Psychological Self-Help

Navigation bar
  Home Print document View PDF document Start Previous page
 26 of 173 
Next page End Contents 21 22 23 24 25 26 27 28 29 30 31  

Another example: Little is known about the thrill-like reactions some people report
during vicious, seemingly senseless crimes, such as murder. There are cases in
which the killer seems to really enjoy the killing process, even experiencing an
emotional high. We don’t know if that is just a physical thrill or if it is the
psychological/emotional consequence of exercising the ultimate power of one person
over another person. Perhaps there is some confusion of physical brutality with a
sexual thrill. But it seems likely that the high, when it actually happens and
regardless of its source, could be a reinforcement for violence. In a similar way
psychotic disorders or brain disorders may lead to strange and violent urges,
sometimes taking the form of seeming like instructions from God to do bad things. A
common outcome is that such a violator is judged by a court to be a bad or evil
person (see above discussion of evil) responsible for his/her actions and, at the
same time, is judged to have a psychotic brain disease with crazy thoughts,
despicable urges, and abnormal physical conditions that he/she can hardly seem
responsible for. Our better legal minds have not yet solved this logical conflict
between “the person” and the “the disease” or between “the mind” and “the brain.”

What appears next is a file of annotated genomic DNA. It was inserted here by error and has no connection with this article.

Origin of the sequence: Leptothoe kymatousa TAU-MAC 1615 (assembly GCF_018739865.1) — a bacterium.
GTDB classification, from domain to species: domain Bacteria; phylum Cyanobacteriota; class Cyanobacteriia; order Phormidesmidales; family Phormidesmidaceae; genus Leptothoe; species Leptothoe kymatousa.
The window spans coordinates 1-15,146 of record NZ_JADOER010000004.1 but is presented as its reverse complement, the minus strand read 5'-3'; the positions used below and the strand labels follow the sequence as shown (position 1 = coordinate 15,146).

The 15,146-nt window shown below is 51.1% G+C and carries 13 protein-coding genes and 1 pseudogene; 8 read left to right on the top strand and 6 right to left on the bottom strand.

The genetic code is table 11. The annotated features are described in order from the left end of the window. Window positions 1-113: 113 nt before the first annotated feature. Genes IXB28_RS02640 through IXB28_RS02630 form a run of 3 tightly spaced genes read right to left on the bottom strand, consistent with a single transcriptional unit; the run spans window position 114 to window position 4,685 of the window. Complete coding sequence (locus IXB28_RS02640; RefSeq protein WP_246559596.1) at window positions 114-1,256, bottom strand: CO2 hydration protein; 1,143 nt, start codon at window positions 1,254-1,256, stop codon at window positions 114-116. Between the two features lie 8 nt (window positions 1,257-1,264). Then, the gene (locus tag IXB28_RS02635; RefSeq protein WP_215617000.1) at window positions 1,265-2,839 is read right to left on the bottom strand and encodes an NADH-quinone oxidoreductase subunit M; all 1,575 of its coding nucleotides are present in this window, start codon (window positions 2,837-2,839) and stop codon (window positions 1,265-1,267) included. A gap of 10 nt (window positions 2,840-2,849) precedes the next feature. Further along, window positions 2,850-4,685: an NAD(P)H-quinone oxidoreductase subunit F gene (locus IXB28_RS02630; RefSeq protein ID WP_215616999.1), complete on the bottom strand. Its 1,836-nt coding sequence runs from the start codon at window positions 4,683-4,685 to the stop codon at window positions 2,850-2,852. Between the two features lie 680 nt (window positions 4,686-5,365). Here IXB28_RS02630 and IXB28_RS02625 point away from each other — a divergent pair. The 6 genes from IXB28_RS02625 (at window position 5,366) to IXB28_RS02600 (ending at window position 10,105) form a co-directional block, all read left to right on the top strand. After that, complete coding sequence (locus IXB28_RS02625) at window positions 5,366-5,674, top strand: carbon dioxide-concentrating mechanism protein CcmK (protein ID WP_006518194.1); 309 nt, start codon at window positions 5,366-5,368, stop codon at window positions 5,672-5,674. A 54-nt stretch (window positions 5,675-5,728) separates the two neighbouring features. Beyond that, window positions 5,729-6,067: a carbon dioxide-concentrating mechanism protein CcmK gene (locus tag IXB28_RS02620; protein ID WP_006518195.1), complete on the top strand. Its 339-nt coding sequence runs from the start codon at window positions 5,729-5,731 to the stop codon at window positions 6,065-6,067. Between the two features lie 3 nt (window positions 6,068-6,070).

In all of these possibilities--instinct, heredity, hormones, or brain
dysfunction--the aggression occurs without apparent provocation from the
environment (although there is almost always a "target"). According to some
of these theories, the need or urge to be aggressive is boiling within each of
us and seeks opportunities to express itself. There is also clear evidence that
alcohol consumption and hotter temperatures release aggression, but no one
thinks there is something in alcohol or heat that generates meanness. The
socialization process, i.e. becoming a mature person, involves taming these
destructive, savage, self-serving urges that probably helped us humans
survive one million years ago but threatens our survival today. 
Is it just man’s nature? Or his raging hormones? In any case, it is not
his fault?
Some psychologists believe that the evolutionary development of males
resulted in their being genetically programmed to feel an urgent need to have
status and children—to reproduce his genes and to build resources within his
control. One way to be successful at that is to be violent, i.e. to take what he
wants, to kill other men who are competing for the females one desires, to kill
the women who are leaving them, are uncooperative, or are unable to have
desirable children, etc. Men kill their mates much more often than women.
David Buss (2005) says these self-serving drives became man’s nature
because they paid off to the murderers for thousands of years. His theory is
based in part on 400,000+ FBI files of men who have killed. For example,
Buss found that 50% of the women killed by their husbands were murdered
within 2 months of separating. And that “the other man” is also at high risk
when he tries to take another man’s mate. The focus is more on acquiring
some very aggressive urges, rather than on controlling irrational impulses.
Another explanation of bad men is based on the rather unscientific sounding
notion of “just being born bad.” Yet, this is a psychiatrist writing about the
con or cheat or psychopath or irresponsible “black sheep” of the family being
diagnosed as an Antisocial Personality Disorder. Dr. Donald Black (2000) has
written a book trying to explain in more scientific detail the genetic and
biological causes of the “criminal mind” and the sociopaths’ lack of a
Previous page Top Next page

« Back